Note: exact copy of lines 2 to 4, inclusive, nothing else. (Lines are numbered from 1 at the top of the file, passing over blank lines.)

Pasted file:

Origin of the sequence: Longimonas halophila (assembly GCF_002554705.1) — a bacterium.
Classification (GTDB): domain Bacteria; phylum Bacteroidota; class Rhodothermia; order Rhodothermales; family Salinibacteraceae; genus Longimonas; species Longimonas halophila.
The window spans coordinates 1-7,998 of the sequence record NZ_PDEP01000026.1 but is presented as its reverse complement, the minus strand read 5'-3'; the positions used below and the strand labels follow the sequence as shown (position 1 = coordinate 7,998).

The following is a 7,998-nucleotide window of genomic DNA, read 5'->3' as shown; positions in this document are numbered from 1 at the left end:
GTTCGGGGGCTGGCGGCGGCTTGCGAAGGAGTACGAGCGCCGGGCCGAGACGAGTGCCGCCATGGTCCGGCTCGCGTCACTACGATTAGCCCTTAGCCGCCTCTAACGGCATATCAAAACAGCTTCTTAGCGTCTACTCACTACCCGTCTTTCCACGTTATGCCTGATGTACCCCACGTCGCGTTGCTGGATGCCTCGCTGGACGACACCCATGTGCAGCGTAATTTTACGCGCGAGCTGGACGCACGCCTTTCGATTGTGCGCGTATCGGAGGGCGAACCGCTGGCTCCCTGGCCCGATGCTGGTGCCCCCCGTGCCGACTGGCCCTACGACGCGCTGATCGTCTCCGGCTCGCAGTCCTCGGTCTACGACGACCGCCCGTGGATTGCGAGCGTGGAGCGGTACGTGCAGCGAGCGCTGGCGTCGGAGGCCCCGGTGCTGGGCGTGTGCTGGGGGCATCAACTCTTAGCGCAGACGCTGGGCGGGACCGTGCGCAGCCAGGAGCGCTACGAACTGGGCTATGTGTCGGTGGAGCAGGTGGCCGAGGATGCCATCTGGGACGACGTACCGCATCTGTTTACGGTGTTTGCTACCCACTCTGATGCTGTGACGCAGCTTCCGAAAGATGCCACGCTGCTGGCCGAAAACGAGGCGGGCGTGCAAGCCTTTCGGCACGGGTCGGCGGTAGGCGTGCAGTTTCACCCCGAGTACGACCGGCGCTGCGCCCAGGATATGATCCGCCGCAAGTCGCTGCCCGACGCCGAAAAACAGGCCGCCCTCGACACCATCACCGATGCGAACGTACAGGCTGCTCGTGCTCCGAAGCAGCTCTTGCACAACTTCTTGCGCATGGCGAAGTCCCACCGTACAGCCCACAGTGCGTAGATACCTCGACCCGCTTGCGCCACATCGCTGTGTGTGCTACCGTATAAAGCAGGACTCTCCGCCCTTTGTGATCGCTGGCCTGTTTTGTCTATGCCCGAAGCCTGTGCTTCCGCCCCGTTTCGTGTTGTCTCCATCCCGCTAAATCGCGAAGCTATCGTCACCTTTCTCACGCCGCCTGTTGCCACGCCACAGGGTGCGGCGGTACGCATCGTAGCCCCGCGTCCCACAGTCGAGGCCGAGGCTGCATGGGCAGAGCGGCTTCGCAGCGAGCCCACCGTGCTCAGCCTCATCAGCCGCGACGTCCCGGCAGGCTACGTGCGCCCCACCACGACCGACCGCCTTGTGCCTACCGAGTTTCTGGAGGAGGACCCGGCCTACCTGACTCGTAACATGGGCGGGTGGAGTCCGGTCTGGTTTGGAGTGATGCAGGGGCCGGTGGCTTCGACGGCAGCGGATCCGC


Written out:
Classification (GTDB): domain Bacteria; phylum Bacteroidota; class Rhodothermia; order Rhodothermales; family Salinibacteraceae; genus Longimonas; species Longimonas halophila.
The window spans coordinates 1-7,998 of the sequence record NZ_PDEP01000026.1 but is presented as its reverse complement, the minus strand read 5'-3'; the positions used below and the strand labels follow the sequence as shown (position 1 = coordinate 7,998).

The following is a 7,998-nucleotide window of genomic DNA, read 5'->3' as shown; positions in this document are numbered from 1 at the left end: